When the Call Comes In

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Serious accusation prompts intriguing discussion

This week, I received a startling email from a reader of this blog, complaining about the conduct of a local journalist. I ran the complaint past the journalist in question, who offered his side of the story.

I am going to tell you about that exchange, while withholding the names of both people involved.

First, here is the email that started it all, from someone who works as an emergency responder:

I wanted to alert you to what I would consider to be inappropriate actions by (reporters name). I was one of the emergency responders to a vehicle accident (at location). (The reporter) attended the accident scene with three teenaged girls in his vehicle. It disturbs me as (this reporter) did not know the nature of the accident prior to his arrival other then it was of a serious nature and the only reason that he brought the teenagers was to gawk at what could have been an extremely disturbing scene.

Thats a fairly serious accusation; that a reporter would bring children to an accident for the sole purpose of rubbernecking. My next step was to send a note to the journalist, outlining the substance of the responders complaint. Here is his response:

I was out that night when I received a call on my cell about an accident on the highway. My daughter and her two friends were indeed with me and I did have a camera. I drove to the lineup of cars that were backed up on the highway with the girls in the car and when the tow truck drove past I turned around and went home I dropped the girls at my house and drove back to the yard where the vehicle had been brought, took a pic and left.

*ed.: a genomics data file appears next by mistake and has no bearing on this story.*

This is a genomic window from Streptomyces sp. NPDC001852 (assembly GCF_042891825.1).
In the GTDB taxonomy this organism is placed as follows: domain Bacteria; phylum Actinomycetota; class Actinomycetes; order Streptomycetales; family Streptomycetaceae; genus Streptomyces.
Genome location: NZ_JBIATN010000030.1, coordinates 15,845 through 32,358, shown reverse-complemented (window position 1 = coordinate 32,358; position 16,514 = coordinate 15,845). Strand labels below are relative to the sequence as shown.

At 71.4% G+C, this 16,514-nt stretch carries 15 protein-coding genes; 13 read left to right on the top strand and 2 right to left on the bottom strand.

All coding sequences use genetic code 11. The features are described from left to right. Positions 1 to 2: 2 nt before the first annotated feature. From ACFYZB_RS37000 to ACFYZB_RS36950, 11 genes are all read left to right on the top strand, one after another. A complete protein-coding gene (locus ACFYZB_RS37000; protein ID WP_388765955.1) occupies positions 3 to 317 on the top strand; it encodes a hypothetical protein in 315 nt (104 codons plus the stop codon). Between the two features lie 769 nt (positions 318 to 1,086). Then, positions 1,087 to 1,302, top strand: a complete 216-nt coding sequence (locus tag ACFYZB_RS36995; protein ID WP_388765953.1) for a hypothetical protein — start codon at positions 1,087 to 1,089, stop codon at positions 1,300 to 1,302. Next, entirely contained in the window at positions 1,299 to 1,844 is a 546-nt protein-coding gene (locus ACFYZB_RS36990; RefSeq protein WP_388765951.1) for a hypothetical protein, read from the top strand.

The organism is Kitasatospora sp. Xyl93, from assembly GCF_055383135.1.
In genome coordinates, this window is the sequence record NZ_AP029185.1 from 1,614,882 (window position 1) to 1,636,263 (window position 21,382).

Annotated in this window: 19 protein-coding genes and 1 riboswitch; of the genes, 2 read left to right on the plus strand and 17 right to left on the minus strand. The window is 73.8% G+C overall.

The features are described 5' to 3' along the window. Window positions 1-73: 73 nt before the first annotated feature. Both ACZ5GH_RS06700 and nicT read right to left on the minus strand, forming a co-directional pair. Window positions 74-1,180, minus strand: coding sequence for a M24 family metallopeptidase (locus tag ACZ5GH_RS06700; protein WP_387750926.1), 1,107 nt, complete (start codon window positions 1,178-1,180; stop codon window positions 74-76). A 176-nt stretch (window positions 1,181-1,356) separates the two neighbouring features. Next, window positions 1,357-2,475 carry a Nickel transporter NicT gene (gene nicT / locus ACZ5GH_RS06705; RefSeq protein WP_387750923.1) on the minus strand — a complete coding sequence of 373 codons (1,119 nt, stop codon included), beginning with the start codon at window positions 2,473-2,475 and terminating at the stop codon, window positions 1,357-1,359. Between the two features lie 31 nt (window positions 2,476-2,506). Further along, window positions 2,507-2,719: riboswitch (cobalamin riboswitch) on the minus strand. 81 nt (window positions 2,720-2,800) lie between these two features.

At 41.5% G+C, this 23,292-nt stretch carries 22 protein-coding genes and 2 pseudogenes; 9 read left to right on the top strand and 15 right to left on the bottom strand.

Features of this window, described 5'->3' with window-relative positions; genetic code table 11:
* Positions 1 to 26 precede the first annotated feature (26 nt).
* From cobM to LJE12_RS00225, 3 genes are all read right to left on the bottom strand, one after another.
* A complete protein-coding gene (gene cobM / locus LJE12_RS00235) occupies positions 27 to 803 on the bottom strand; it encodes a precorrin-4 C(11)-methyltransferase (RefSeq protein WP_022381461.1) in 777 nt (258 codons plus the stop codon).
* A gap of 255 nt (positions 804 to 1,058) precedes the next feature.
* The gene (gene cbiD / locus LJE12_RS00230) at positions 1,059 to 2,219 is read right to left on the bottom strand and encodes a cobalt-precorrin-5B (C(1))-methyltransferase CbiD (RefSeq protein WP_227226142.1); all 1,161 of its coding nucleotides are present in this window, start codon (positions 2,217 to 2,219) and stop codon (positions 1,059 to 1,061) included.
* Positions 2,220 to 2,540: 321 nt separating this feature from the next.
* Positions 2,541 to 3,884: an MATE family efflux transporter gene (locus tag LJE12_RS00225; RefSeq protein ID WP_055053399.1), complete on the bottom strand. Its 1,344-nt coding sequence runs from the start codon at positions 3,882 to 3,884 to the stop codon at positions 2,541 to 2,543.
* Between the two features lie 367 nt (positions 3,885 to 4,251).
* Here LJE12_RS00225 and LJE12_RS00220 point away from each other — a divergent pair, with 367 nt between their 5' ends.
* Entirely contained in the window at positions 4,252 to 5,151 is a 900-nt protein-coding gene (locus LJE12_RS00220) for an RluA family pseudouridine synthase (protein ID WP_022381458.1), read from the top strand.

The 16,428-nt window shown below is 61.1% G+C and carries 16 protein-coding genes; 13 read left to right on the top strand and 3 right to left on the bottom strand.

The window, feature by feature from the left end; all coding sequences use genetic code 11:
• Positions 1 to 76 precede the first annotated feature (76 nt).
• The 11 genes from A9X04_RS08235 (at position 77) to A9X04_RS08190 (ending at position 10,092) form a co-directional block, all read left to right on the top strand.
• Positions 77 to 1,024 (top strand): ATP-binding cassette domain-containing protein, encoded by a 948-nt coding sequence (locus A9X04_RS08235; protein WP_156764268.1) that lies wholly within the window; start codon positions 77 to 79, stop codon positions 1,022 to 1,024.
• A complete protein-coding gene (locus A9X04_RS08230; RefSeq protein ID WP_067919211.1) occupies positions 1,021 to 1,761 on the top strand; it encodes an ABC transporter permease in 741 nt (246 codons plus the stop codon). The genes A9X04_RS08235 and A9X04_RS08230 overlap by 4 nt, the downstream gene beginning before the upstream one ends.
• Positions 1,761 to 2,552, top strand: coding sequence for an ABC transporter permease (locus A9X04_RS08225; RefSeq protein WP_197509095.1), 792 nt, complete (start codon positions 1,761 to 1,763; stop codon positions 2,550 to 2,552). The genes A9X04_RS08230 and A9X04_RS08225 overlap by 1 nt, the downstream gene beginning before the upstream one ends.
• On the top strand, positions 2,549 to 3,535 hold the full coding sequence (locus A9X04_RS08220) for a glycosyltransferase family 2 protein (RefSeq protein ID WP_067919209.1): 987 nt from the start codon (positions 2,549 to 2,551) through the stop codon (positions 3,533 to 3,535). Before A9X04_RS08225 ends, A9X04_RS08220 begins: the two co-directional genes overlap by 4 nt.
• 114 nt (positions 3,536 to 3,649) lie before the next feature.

I did indeed tell the girls that if we came upon the accident they were to stay in the vehicle. Any time I cover an accident, I stay at least 500 ft or more from the scene and walk up. It do not want to get in the way of emergency vehicles and frankly, want to make my exit as quick as possible. At the time, I was not so much working as I was in the right place at the right time. One of the girls was my daughter and the others were her two best friends. They are all 13 years old. I had a conversation with them about how an accident like this could happen and what drivers could do to avoid it. These girls are all quite mature and intelligent and if I thought for a minute I would do any harm to them it would torment me forever. This has certainly opened my eyes, though. In this case, I should have not driven out the highway, but brought the girls (to our original destination) and forgotten about the call I had received. Lesson learned!

This explanation sounds perfectly reasonable. And it dismisses the most serious charge, that the reporter brought the girls along expressly to gawk. I summarized this reply in an email back to the complainant, and asked if they were satisfied with the response. Here is that persons reply: